The Christian right may have set up that stupid political framing—"We'll be denied our precious right to discriminate!"—but it doesn't mean they actually get to discriminate. It also doesn't mean progressives should roll out the red carpet the first time some hateful Bible thumper turns away gay customers. Activists and lawmakers hustled their butts for more than a decade to include sexual orientation in our state's antidiscrimination statute. We went to the mat to pass gay marriage. What's the point of those victories if we're willing to give up what we've just won? Who are those laws for if we turn our backs on the people being refused service? We didn't pass those laws as feel-good keepsakes for gay-ol' Seattle, where we don't need 'em. Those laws are essential for the gays toughing it out in the hateful hinterlands. Failing to sue would set a precedent that the antidiscrimination law—which Senator Cal Anderson fought his entire career to pass, it bears mentioning—isn't worth shit because the gays are too fucking cowardly to enforce it.

Still, some are mewling that lawsuits aren't the way to win the war of public opinion, that we should be fighting bigger battles. One of my friends said we should consider public accommodations to be necessities, like hospital visitation or lunch, but not flowers.

But this isn't about flowers.

It's about the Christian right seeing how far they can push this envelope. The line between trivial product and necessary service is an impossibly broad gray area. But if you believe same-sex marriage is a right, then consider the products and services that society defines as essential to that wedding. It's not a seat on the bus or a seat at the lunch counter—but it's just as important. It is a reception hall, a dress, a tux, a bouquet. We as a society wouldn't stand idly by if a stockbroker refused to take an investor simply because she's a woman or if a caterer refused to serve food for a community group because it comprises African Americans.

The liberal apologists say the Christian right is going to rally around this case just as they have before—such as the New Mexico photographer sued for refusing to work at a gay wedding or the baker who could have been sued for refusing a cake—but, excuse me, all that rallying around their martyrs doesn't seem to be hurting gay marriage. Four states voted by popular election for the first time ever in favor of gay marriage last fall. If anything, the more those people complain, the stronger the gay marriage movement seems to become.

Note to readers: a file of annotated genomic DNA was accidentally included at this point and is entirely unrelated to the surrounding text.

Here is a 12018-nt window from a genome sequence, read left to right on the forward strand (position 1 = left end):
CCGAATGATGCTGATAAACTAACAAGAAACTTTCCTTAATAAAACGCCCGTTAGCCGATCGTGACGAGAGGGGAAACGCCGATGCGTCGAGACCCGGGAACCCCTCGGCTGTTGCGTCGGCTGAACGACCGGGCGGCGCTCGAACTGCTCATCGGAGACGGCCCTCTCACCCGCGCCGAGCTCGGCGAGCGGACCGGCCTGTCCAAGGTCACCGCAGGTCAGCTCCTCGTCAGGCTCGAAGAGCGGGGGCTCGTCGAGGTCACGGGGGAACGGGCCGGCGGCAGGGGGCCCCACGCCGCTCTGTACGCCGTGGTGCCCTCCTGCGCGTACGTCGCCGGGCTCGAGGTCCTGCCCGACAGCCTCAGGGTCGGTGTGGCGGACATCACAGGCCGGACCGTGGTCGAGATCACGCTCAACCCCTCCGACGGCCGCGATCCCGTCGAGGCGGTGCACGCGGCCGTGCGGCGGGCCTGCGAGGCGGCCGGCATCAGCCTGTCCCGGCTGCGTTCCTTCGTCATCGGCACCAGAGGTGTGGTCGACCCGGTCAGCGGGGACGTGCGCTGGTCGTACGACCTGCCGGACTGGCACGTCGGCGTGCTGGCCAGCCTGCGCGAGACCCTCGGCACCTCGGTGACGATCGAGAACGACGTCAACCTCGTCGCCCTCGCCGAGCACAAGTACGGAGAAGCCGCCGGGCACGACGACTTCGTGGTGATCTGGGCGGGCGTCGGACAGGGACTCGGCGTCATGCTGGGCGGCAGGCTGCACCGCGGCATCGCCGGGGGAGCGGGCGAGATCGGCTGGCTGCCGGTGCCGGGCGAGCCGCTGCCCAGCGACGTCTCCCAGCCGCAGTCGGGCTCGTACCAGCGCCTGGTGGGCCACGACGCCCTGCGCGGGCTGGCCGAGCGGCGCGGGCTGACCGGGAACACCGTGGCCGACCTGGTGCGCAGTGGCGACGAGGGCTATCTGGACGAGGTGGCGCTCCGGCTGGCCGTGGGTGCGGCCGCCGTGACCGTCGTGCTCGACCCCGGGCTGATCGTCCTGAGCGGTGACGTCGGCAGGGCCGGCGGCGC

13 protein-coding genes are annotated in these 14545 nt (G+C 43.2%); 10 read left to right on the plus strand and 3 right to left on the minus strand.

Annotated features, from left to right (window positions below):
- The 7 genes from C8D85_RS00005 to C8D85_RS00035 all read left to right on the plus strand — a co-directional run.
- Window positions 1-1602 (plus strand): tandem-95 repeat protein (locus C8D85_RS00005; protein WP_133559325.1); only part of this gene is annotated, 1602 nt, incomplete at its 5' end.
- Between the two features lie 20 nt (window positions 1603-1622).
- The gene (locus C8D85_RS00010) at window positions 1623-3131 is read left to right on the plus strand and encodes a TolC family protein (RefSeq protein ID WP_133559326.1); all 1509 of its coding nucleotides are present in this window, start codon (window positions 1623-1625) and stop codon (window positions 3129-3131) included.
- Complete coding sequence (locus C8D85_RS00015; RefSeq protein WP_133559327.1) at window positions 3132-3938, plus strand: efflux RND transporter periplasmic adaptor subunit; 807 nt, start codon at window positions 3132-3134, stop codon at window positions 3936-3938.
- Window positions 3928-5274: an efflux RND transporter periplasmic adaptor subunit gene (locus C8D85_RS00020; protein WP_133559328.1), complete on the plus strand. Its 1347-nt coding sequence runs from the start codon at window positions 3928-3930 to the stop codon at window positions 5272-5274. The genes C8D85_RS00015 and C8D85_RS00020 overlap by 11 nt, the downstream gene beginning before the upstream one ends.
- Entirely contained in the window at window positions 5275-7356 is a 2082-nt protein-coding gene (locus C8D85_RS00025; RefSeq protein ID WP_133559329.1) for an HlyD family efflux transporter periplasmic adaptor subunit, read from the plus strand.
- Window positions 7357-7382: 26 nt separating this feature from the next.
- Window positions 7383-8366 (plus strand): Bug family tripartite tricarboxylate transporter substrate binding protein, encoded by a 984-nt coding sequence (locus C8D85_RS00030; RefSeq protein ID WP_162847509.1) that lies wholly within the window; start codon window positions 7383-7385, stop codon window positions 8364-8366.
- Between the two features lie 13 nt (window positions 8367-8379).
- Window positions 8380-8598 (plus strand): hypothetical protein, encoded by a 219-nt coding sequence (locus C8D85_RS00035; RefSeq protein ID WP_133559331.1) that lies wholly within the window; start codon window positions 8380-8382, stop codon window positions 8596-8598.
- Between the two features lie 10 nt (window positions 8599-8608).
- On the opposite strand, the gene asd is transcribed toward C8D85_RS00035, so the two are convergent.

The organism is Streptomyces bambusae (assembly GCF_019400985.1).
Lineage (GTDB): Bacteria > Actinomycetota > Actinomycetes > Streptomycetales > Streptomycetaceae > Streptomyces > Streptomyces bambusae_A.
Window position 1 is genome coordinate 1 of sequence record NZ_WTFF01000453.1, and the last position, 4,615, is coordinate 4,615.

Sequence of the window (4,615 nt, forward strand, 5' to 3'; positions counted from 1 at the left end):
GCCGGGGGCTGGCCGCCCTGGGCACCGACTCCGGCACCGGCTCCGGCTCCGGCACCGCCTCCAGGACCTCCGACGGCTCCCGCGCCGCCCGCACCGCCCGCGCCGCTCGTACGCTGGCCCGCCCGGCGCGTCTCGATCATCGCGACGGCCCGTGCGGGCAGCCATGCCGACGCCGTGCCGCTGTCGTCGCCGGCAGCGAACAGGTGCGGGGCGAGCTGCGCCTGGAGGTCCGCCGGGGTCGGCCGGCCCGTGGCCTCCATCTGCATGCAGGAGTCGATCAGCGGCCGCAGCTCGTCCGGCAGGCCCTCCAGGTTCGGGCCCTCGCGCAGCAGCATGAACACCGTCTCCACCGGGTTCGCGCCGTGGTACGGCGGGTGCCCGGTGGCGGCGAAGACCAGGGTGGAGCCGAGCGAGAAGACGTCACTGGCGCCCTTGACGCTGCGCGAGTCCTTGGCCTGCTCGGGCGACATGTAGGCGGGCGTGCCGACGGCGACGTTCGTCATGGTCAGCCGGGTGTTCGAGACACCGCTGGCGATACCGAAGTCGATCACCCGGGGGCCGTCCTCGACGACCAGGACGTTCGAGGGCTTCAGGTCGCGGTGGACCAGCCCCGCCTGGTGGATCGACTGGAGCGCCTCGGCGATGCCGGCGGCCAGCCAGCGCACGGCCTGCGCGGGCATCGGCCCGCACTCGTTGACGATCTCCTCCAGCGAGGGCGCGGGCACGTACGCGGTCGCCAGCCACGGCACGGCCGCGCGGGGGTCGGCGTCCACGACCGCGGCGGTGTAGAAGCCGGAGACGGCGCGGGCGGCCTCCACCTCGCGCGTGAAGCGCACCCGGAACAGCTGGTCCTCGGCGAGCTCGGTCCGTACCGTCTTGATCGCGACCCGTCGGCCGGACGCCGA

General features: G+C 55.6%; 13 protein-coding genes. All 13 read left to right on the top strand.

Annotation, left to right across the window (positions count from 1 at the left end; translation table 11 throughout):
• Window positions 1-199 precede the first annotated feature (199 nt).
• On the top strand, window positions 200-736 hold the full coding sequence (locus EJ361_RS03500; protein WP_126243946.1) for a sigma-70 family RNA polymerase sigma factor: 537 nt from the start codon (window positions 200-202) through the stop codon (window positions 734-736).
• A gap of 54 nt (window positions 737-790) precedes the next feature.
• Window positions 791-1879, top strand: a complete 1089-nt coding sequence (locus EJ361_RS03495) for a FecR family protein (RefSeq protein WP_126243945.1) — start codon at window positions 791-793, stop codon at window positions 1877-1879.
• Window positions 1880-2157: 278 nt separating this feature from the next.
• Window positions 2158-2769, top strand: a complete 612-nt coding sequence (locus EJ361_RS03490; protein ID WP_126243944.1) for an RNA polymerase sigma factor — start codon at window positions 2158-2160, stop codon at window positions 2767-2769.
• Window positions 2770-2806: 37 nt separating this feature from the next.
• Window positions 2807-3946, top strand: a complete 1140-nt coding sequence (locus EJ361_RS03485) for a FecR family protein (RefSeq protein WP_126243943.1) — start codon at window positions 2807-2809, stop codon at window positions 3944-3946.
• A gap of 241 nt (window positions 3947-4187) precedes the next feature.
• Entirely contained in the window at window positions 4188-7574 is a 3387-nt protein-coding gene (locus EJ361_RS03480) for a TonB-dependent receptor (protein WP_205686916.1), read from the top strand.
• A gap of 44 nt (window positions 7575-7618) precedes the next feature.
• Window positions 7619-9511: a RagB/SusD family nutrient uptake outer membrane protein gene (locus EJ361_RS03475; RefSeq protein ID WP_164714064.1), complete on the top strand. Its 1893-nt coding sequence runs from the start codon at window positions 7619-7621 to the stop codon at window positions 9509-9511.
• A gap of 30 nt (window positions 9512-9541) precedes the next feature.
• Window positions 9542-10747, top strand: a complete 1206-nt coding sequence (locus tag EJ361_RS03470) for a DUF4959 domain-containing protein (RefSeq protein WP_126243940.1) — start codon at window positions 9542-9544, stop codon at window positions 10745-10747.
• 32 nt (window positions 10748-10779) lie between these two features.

When gay marriage was on the ballot, a lot of people said human rights shouldn't be put up to a vote, because the rights of a gay couple shouldn't be subject to the whims of public opinion. If you agree with that, you also agree that anti-gay-discrimination laws shouldn't be put up to a test of public opinion, shouldn't be subject to the results of a focus group or a poll or a marketing agency, but a test of constitutional fairness and of state law. When this story first broke last month, I wrote that the Washington State Human Rights Commission, which is traditionally the body to bring antidiscrimination cases, should intervene. But the commission has been silent. So I'm glad that the straight people who run the ACLU and our straight attorney general (along with the gay couple) have the guts to take this to a judge.

Even if it's unpopular, it's the right thing to do.

Attorney General Ferguson put it simply when he was talking about his decision to file the case: "Right now, she's getting away with it, and that sends the wrong message to all the businesses around the state."

So bring on the lawsuits. recommended